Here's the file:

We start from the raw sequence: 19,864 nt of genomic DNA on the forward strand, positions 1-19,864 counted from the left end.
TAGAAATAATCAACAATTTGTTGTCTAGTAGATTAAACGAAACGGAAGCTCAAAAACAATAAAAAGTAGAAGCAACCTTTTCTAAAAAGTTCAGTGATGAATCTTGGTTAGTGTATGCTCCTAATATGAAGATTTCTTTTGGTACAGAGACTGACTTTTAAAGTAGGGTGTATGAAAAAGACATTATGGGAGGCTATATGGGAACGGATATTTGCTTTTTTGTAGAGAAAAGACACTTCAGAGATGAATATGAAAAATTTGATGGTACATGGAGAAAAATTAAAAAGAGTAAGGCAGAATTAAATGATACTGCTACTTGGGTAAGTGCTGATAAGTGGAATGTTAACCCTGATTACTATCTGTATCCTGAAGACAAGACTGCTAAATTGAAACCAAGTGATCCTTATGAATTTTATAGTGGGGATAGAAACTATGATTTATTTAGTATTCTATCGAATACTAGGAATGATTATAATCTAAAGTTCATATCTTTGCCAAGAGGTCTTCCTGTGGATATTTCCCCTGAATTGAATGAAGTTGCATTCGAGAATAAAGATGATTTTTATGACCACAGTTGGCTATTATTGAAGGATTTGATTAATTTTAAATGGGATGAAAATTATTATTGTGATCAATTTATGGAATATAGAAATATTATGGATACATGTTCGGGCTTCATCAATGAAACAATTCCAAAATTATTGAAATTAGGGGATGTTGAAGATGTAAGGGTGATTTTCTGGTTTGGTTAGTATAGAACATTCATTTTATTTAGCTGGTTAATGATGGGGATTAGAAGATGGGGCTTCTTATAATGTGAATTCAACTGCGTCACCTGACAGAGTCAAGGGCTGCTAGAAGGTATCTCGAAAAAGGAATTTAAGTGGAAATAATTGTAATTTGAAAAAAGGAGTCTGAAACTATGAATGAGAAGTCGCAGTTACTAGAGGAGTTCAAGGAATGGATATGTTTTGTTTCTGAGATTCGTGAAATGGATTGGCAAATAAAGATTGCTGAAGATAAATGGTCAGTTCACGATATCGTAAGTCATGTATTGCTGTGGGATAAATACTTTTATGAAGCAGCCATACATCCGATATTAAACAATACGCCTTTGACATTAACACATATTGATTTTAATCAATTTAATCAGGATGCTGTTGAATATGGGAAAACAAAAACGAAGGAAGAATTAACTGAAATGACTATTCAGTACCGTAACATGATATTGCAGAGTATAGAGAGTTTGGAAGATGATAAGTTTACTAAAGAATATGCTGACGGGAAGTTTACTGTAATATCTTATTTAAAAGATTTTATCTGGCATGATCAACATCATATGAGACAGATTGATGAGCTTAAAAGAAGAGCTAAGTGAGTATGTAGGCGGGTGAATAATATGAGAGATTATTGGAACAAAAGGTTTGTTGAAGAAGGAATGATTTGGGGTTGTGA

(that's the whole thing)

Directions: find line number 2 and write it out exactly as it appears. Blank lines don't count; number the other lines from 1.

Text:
TAGAAATAATCAACAATTTGTTGTCTAGTAGATTAAACGAAACGGAAGCTCAAAAACAATAAAAAGTAGAAGCAACCTTTTCTAAAAAGTTCAGTGATGAATCTTGGTTAGTGTATGCTCCTAATATGAAGATTTCTTTTGGTACAGAGACTGACTTTTAAAGTAGGGTGTATGAAAAAGACATTATGGGAGGCTATATGGGAACGGATATTTGCTTTTTTGTAGAGAAAAGACACTTCAGAGATGAATATGAAAAATTTGATGGTACATGGAGAAAAATTAAAAAGAGTAAGGCAGAATTAAATGATACTGCTACTTGGGTAAGTGCTGATAAGTGGAATGTTAACCCTGATTACTATCTGTATCCTGAAGACAAGACTGCTAAATTGAAACCAAGTGATCCTTATGAATTTTATAGTGGGGATAGAAACTATGATTTATTTAGTATTCTATCGAATACTAGGAATGATTATAATCTAAAGTTCATATCTTTGCCAAGAGGTCTTCCTGTGGATATTTCCCCTGAATTGAATGAAGTTGCATTCGAGAATAAAGATGATTTTTATGACCACAGTTGGCTATTATTGAAGGATTTGATTAATTTTAAATGGGATGAAAATTATTATTGTGATCAATTTATGGAATATAGAAATATTATGGATACATGTTCGGGCTTCATCAATGAAACAATTCCAAAATTATTGAAATTAGGGGATGTTGAAGATGTAAGGGTGATTTTCTGGTTTGGTTAGTATAGAACATTCATTTTATTTAGCTGGTTAATGATGGGGATTAGAAGATGGGGCTTCTTATAATGTGAATTCAACTGCGTCACCTGACAGAGTCAAGGGCTGCTAGAAGGTATCTCGAAAAAGGAATTTAAGTGGAAATAATTGTAATTTGAAAAAAGGAGTCTGAAACTATGAATGAGAAGTCGCAGTTACTAGAGGAGTTCAAGGAATGGATATGTTTTGTTTCTGAGATTCGTGAAATGGATTGGCAAATAAAGATTGCTGAAGATAAATGGTCAGTTCACGATATCGTAAGTCATGTATTGCTGTGGGATAAATACTTTTATGAAGCAGCCATACATCCGATATTAAACAATACGCCTTTGACATTAACACATATTGATTTTAATCAATTTAATCAGGATGCTGTTGAATATGGGAAAACAAAAACGAAGGAAGAATTAACTGAAATGACTATTCAGTACCGTAACATGATATTGCAGAGTATAGAGAGTTTGGAAGATGATAAGTTTACTAAAGAATATGCTGACGGGAAGTTTACTGTAATATCTTATTTAAAAGATTTTATCTGGCATGATCAACATCATATGAGACAGATTGATGAGCTTAAAAGAAGAGCTAAGTGAGTATGTAGGCGGGTGAATAATATGAGAGATTATTGGAACAAAAGGTTTGTTGAAGAAGGAATGATTTGGGGTTGTGA